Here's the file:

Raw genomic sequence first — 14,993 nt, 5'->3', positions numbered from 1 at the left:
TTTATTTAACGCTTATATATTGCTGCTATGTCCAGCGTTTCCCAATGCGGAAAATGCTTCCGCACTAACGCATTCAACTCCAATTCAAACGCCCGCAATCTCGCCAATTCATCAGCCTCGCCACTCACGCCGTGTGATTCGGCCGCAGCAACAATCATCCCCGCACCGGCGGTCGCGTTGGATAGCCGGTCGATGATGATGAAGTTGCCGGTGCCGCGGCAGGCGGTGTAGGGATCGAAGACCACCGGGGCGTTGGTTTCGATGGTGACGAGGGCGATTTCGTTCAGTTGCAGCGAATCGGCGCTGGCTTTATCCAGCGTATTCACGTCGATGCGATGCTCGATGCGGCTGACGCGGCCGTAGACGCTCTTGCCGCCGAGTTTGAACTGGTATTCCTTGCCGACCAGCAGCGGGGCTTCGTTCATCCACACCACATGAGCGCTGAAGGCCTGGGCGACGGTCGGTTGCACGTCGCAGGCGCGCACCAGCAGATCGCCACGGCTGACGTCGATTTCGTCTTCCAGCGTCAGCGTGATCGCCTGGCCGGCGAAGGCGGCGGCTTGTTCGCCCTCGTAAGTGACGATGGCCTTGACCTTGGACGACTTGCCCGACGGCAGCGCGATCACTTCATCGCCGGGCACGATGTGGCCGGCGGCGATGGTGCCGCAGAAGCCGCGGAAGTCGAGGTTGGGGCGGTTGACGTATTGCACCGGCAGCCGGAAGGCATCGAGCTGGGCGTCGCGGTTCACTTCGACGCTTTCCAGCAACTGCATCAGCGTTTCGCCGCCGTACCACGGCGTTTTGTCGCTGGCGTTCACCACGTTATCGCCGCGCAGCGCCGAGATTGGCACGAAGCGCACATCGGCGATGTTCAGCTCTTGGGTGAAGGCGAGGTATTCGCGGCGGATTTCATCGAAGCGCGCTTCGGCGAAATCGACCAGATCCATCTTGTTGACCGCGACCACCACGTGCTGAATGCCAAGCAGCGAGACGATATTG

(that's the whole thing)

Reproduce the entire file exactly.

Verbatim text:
Raw genomic sequence first — 14,993 nt, 5'->3', positions numbered from 1 at the left:
TTTATTTAACGCTTATATATTGCTGCTATGTCCAGCGTTTCCCAATGCGGAAAATGCTTCCGCACTAACGCATTCAACTCCAATTCAAACGCCCGCAATCTCGCCAATTCATCAGCCTCGCCACTCACGCCGTGTGATTCGGCCGCAGCAACAATCATCCCCGCACCGGCGGTCGCGTTGGATAGCCGGTCGATGATGATGAAGTTGCCGGTGCCGCGGCAGGCGGTGTAGGGATCGAAGACCACCGGGGCGTTGGTTTCGATGGTGACGAGGGCGATTTCGTTCAGTTGCAGCGAATCGGCGCTGGCTTTATCCAGCGTATTCACGTCGATGCGATGCTCGATGCGGCTGACGCGGCCGTAGACGCTCTTGCCGCCGAGTTTGAACTGGTATTCCTTGCCGACCAGCAGCGGGGCTTCGTTCATCCACACCACATGAGCGCTGAAGGCCTGGGCGACGGTCGGTTGCACGTCGCAGGCGCGCACCAGCAGATCGCCACGGCTGACGTCGATTTCGTCTTCCAGCGTCAGCGTGATCGCCTGGCCGGCGAAGGCGGCGGCTTGTTCGCCCTCGTAAGTGACGATGGCCTTGACCTTGGACGACTTGCCCGACGGCAGCGCGATCACTTCATCGCCGGGCACGATGTGGCCGGCGGCGATGGTGCCGCAGAAGCCGCGGAAGTCGAGGTTGGGGCGGTTGACGTATTGCACCGGCAGCCGGAAGGCATCGAGCTGGGCGTCGCGGTTCACTTCGACGCTTTCCAGCAACTGCATCAGCGTTTCGCCGCCGTACCACGGCGTTTTGTCGCTGGCGTTCACCACGTTATCGCCGCGCAGCGCCGAGATTGGCACGAAGCGCACATCGGCGATGTTCAGCTCTTGGGTGAAGGCGAGGTATTCGCGGCGGATTTCATCGAAGCGCGCTTCGGCGAAATCGACCAGATCCATCTTGTTGACCGCGACCACCACGTGCTGAATGCCAAGCAGCGAGACGATATTG